A security researcher said he has found an encryption flaw that makes it possible for adversaries to decrypt communications sent with WhatsApp, a cross-platform smartphone app that processes as many as 27 billion instant messages each day.
WhatsApp developers say messages are “fully encrypted,” and company CEO Jan Koum told Ars that Tuesday’s vulnerability report is “sensationalized and overblown.” But a computer science student at Utrecht University in the Netherlands—and several cryptographers who have reviewed his work—said the app appears to contain long-documented weaknesses, including the use of the same encryption key on both sides of a conversation. As a result, they said, it’s not hard for cryptographers to decrypt WhatsApp messages that travel over Wi-Fi networks or other channels that can be monitored.
“You should assume that anyone who is able to eavesdrop on your WhatsApp connection is capable of decrypting your messages, given enough effort,” Utrecht computer science and mathematics student Thijs Alkemade wrote in a blog post published Tuesday. “You should consider all your previous WhatsApp conversations compromised. There is nothing a WhatsApp user can do about this… except to stop using it until the developers can update it.”
Alkemade posted this follow-up that documents the vulnerable crypto scheme in the Android version of WhatsApp. He said he suspects that other versions of the app behave similarly. Several cryptographers with no ties to Alkemade who have reviewed the posts said the findings are serious.
“It’s an extremely bad flaw that lots of people know how to exploit,” Thomas Ptacek, a recognized security consultant and cryptographer, wrote in a discussion on Twitter. “The attacker does not need to be in the middle or to have any influence over the messages.” Most recently, Ptacek was one of the researchers behind a heavily attended talk at the Blackhat security conference imploring cryptographers to transition to newer forms of encryption.
For their part, however, WhatsApp officials downplayed Alkemade’s assessment.
“WhatsApp takes security seriously and is continually thinking of ways to improve our product,” company CEO Koum wrote in an e-mail to Ars. “While we appreciate feedback, we’re concerned that the blogger’s story describes a scenario that is more theoretical in nature. Stating that all conversations should be considered compromised is inaccurate. Basically, this is sensationalized and overblown. Please report responsibly and do research that goes beyond twitter-sphere. We have a company to run. Back to work.”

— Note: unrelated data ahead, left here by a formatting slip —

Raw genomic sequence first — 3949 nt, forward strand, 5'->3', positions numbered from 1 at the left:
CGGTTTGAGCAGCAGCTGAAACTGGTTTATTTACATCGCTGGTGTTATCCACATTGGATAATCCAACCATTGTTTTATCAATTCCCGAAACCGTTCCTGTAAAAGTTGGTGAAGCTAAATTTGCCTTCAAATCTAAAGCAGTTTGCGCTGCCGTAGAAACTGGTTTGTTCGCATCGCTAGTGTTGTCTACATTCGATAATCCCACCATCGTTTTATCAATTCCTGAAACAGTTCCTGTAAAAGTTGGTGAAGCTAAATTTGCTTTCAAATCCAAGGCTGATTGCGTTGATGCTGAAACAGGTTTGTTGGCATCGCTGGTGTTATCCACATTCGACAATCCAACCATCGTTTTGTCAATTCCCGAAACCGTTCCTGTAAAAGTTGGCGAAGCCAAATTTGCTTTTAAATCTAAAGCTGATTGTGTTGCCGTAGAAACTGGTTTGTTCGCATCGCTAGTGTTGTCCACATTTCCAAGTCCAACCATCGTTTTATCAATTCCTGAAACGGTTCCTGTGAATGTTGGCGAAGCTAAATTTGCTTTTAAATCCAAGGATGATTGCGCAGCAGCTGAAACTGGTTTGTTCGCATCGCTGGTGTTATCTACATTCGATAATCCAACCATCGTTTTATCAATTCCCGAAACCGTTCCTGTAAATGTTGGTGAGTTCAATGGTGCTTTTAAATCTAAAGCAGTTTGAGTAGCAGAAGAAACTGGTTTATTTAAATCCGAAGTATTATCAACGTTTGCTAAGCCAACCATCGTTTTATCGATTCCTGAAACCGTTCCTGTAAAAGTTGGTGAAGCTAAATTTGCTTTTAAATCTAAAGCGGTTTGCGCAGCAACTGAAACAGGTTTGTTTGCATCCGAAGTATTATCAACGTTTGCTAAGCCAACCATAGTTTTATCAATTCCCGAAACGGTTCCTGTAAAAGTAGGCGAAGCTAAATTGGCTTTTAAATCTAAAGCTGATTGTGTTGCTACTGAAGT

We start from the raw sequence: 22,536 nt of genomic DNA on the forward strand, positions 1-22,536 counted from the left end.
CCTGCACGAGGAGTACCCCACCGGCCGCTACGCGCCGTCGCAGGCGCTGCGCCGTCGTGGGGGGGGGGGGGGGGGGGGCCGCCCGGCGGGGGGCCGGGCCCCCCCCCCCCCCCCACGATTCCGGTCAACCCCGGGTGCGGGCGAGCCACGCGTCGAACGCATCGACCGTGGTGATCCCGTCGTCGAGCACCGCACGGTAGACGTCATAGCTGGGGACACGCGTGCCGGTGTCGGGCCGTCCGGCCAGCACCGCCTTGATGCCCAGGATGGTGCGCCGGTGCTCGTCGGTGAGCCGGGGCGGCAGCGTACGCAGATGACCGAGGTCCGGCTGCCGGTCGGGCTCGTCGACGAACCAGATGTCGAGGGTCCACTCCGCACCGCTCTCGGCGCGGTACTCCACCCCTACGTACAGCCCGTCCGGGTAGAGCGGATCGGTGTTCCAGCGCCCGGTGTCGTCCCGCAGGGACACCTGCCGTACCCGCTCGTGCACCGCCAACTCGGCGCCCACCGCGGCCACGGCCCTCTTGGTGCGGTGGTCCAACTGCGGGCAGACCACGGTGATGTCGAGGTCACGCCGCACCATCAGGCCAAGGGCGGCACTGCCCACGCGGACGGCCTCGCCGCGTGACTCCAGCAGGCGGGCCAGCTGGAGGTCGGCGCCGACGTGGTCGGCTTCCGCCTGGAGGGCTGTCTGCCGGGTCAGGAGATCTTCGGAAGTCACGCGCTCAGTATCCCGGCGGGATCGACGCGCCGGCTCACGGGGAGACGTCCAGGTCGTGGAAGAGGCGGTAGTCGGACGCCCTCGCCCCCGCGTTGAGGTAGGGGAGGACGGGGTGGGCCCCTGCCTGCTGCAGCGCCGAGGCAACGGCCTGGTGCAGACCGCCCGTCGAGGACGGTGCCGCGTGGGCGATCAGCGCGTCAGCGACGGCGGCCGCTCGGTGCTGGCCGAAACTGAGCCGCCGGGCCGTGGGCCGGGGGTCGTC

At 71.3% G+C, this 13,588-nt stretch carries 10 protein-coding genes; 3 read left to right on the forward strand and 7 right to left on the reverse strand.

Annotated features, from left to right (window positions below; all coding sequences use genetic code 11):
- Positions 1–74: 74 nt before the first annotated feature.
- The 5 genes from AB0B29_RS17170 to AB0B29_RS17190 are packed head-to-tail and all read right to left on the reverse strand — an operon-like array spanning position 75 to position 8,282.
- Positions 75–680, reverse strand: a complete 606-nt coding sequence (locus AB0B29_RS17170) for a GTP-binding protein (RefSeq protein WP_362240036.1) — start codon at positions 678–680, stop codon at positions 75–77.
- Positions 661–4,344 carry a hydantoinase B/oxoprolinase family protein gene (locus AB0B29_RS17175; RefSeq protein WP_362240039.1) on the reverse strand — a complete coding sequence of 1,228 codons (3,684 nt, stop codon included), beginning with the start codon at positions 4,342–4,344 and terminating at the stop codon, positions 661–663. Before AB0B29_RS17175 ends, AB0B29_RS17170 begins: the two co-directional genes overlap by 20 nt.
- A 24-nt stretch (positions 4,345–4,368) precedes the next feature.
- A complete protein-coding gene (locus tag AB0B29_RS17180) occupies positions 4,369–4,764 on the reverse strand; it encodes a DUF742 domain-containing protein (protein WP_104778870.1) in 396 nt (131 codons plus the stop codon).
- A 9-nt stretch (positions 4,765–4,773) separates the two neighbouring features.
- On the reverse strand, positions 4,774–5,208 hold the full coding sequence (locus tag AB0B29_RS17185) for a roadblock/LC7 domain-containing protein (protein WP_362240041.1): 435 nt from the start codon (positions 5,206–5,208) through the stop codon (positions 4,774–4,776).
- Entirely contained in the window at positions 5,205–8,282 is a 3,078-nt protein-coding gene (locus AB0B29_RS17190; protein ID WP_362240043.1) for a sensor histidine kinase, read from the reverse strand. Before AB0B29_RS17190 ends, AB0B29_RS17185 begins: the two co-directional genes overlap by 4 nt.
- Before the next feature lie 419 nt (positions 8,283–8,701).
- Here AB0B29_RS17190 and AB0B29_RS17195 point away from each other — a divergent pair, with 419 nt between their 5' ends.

Alkemade said cryptographers have already devised attacks that exploit the type of mistakes made in the WhatsApp apps. He cited this research paper from 2006, which made it possible to decrypt short messages in seconds with 99-percent accuracy when researchers could predict small parts of the plaintext hidden inside the encrypted payload. The technique works by analyzing “example data” so that messages can be predicted accurately. The analysis took several hours but only needed to be performed once.
“The described algorithm probably took days, if not weeks, to implement, Alkemade wrote in an e-mail. “But the implementation they’ve written should be general enough to work for WhatsApp messages, too.”
What’s more, instant messages usually contain hidden headers and greetings such as “Sup?” or emoticons such as “;-)”. That means much of the plain-text included in most WhatsApp messages may already be known or easily guessed.
The attack works by passively observing an encrypted message passed between a phone and server. The adversary then collects later messages and combines them using the exclusive or (xor) mathematical operation. The result: much of the plaintext can be plucked out of the encrypted streams. Similar attacks were developed in the 1990s to defeat the Microsoft-developed Point to Point Tunneling Protocol, which remains widely used in many products despite the availability of off-the-shelf exploits. WhatsApp appears to be making a similarly critical mistake by repeating the same key passing two or more messages through the same RC4 cryptographic algorithm, Matt Green, a professor specializing in cryptography at Johns Hopkins University, told Ars.
“It’s a well-known problem if you use the same key to encrypt two different messages—that means if you generate the same RC4 bits, and you’re xor’ing them with two different messages,” he said, “then the attack that you can run is you can just take both of the resulting cipher texts, and you can xor them together, and… all the RC4 bits vaporize. They cancel out, and they leave you with the xor of the two different messages that you encrypted.”